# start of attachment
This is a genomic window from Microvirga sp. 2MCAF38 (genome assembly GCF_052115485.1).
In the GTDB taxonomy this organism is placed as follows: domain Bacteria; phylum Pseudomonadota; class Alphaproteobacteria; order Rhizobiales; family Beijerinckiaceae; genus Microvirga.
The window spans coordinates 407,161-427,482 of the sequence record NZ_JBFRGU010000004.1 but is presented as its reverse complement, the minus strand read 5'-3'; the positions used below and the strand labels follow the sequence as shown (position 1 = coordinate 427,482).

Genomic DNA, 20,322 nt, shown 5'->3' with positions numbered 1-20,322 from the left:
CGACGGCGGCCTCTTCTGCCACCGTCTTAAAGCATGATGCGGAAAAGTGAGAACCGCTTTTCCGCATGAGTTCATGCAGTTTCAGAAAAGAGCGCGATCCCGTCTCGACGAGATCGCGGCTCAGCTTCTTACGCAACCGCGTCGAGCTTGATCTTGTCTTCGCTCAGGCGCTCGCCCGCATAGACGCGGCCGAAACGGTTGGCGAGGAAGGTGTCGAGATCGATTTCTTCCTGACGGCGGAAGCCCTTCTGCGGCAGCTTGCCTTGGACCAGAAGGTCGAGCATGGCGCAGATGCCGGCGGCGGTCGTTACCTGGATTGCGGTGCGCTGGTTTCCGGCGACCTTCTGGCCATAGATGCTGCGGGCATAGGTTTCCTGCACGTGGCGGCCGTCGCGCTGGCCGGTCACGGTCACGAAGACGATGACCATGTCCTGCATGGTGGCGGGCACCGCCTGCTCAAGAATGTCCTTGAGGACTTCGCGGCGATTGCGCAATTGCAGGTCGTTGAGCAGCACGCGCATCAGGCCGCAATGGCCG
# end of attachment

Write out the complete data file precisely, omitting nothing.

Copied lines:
This is a genomic window from Microvirga sp. 2MCAF38 (genome assembly GCF_052115485.1).
In the GTDB taxonomy this organism is placed as follows: domain Bacteria; phylum Pseudomonadota; class Alphaproteobacteria; order Rhizobiales; family Beijerinckiaceae; genus Microvirga.
The window spans coordinates 407,161-427,482 of the sequence record NZ_JBFRGU010000004.1 but is presented as its reverse complement, the minus strand read 5'-3'; the positions used below and the strand labels follow the sequence as shown (position 1 = coordinate 427,482).

Genomic DNA, 20,322 nt, shown 5'->3' with positions numbered 1-20,322 from the left:
CGACGGCGGCCTCTTCTGCCACCGTCTTAAAGCATGATGCGGAAAAGTGAGAACCGCTTTTCCGCATGAGTTCATGCAGTTTCAGAAAAGAGCGCGATCCCGTCTCGACGAGATCGCGGCTCAGCTTCTTACGCAACCGCGTCGAGCTTGATCTTGTCTTCGCTCAGGCGCTCGCCCGCATAGACGCGGCCGAAACGGTTGGCGAGGAAGGTGTCGAGATCGATTTCTTCCTGACGGCGGAAGCCCTTCTGCGGCAGCTTGCCTTGGACCAGAAGGTCGAGCATGGCGCAGATGCCGGCGGCGGTCGTTACCTGGATTGCGGTGCGCTGGTTTCCGGCGACCTTCTGGCCATAGATGCTGCGGGCATAGGTTTCCTGCACGTGGCGGCCGTCGCGCTGGCCGGTCACGGTCACGAAGACGATGACCATGTCCTGCATGGTGGCGGGCACCGCCTGCTCAAGAATGTCCTTGAGGACTTCGCGGCGATTGCGCAATTGCAGGTCGTTGAGCAGCACGCGCATCAGGCCGCAATGGCCG